Why It’s Just Plain Wrong To Destroy Identity SymbolsAug 05, 2022
I am surprised that so few of the branding courses I attended discussed distinctiveness.
Although some were curated by designers, they said next to nothing about the role of visual designs in ensuring you are noticed, remembered, and bought. The accent was almost exclusively on differentiation and business models. Indeed, many designers and marketers believe differentiation and distinctiveness mean the same thing. But the two terms are not synonyms. They call for entirely different actions.
When you’re making a brand distinctive, you’re focused on identity. It’s all about intellectual property: choosing a distinctive name, tagline, logo, visual symbol, colour palette or sounds and even smells. Your identifiers are generally legally protectable as trademarks, provided you’ve made good choices. Some identifiers may not be protectable immediately, so you need a long-term strategy to own them. The brand name and identifiers are what contain a brand’s value.
If you think about it you’ll soon realise that it’s these distinctive elements that people remember when they recall well-known brands.
Distinctiveness is what makes a brand unique and inimitable long-term. Once you have a well-known name and distinctive brand identifiers, you would not discard them for trivial reasons. They are assets that contain the brand’s value, after all.
I would expect designers to respect these brand identifiers. After all, designers are supposed to understand the visual world. Yet the graphic designers I have come across when seeking support for my own business have tended to be all too ready to discard existing brand identifiers and to want to create a new name and identifiers.
Cases like the Tropicana redesign show the general lack of attention to preserving existing assets that prevails in the design industry. The fact that radically changing a business’ look and feel would make a brand more difficult to recognise doesn’t seem to influence design decisions.
The recent change of visual identity by PBS Kids, which went from using a well-known face visual to an icon that simply spells out the words PBS KIDS is a case in point.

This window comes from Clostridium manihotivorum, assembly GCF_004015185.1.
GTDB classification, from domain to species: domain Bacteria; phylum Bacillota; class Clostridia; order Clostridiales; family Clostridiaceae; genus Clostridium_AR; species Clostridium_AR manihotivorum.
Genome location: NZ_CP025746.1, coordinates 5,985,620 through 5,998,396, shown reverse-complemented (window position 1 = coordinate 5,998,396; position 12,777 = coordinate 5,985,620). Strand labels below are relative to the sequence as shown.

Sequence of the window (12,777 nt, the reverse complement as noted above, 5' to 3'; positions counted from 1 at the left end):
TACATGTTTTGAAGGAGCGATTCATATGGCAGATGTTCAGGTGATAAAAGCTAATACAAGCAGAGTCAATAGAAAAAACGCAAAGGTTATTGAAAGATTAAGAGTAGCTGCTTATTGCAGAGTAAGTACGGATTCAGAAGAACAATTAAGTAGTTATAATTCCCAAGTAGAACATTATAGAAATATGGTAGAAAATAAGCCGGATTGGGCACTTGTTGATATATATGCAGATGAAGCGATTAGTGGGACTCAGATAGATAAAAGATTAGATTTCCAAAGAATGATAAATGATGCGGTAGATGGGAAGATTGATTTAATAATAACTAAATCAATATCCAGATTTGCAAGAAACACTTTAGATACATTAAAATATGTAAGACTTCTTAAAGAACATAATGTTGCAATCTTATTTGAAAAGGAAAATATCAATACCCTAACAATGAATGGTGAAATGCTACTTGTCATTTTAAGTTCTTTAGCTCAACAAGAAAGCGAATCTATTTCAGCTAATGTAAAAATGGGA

The agency supposedly tested the change and verified that the new logo was well received. I have my doubts how good those tests were. In any event, making such a change demonstrates a complete lack of regard for identity, distinctiveness, and intellectual property. There is little appreciation that this change will result in a loss of brand value.
Apparently, the reason for the change was to have something more legible on small screens. There was also some misguided notion that it would advance diversity and inclusion to scrap the visual. Someone is clearly using diversity and inclusion to overstep their role because there is nothing inherently wrong with the visual for it to raise such issues.
As to the objective of having something legible on small screens, it would have been much better to increase the size of the letters spelling out PBS by discarding the word KIDS. Why on earth discard a powerful asset like the visual in favour of 3 meaningless letters of the alphabet?
This is a prime example of the tendency of some designers to scrap what came before and start with a blank slate. It’s the approach I’ve personally experienced time and time again when I’ve hired designers. The mindset is that as much change as possible is desirable. Rarely is the attitude one of building on what exists.
The PBS visual was so distinctive and well known that even without seeing the letters people recognised that it emanated from PBS. This is one of the objectives of branding – to be recognised by a visual like the Coca Cola bottle, or the Nike Swoosh, or by your logo alone unaccompanied by the name, as Mastercard has achieved. Who could believe that it’s a good idea to scrap something iconic that has become well recognised in the market?
Designers should know better than to throw out a strong brand asset like this in the name of legibility on small screens. They should be mindful of the dangers of disrupting consumers’ memory structures. Indeed, if a client asks them to make such a change, I’d argue that their role is to help the client to understand why they should think long and hard before doing so.
Maybe the fact that brand strategy courses don’t teach designers how to approach identity design has something to do with their tendency to want to start with a clean slate.
The heart of branding is identity. Anyone involved in brand creation needs a training in identity. This involves understanding intellectual property and the legal concept of distinctiveness. An awareness of Daniel Kahneman’s Thinking Fast and Slow and decision science should be part and parcel of how to approach visual identity design. I want to see a world in which designers put their creativity to better use so that instead of destroying and rebuilding brand assets they preserve and build on what already exists and works.
That’s one reason I created the Brand Tuned Accreditation program. It includes several hours’ of content on distinctiveness and identity. Yet I could create an entire standalone course just on identity and distinctiveness. There’s so much to say on the subject. I’m amazed that branding courses say so little about identity.
So, if you want to plug the gap in your knowledge of intellectual property and to learn how to create brands that are distinctive, as well as differentiated, sign up for the Brand Tuned program which starts 8 September.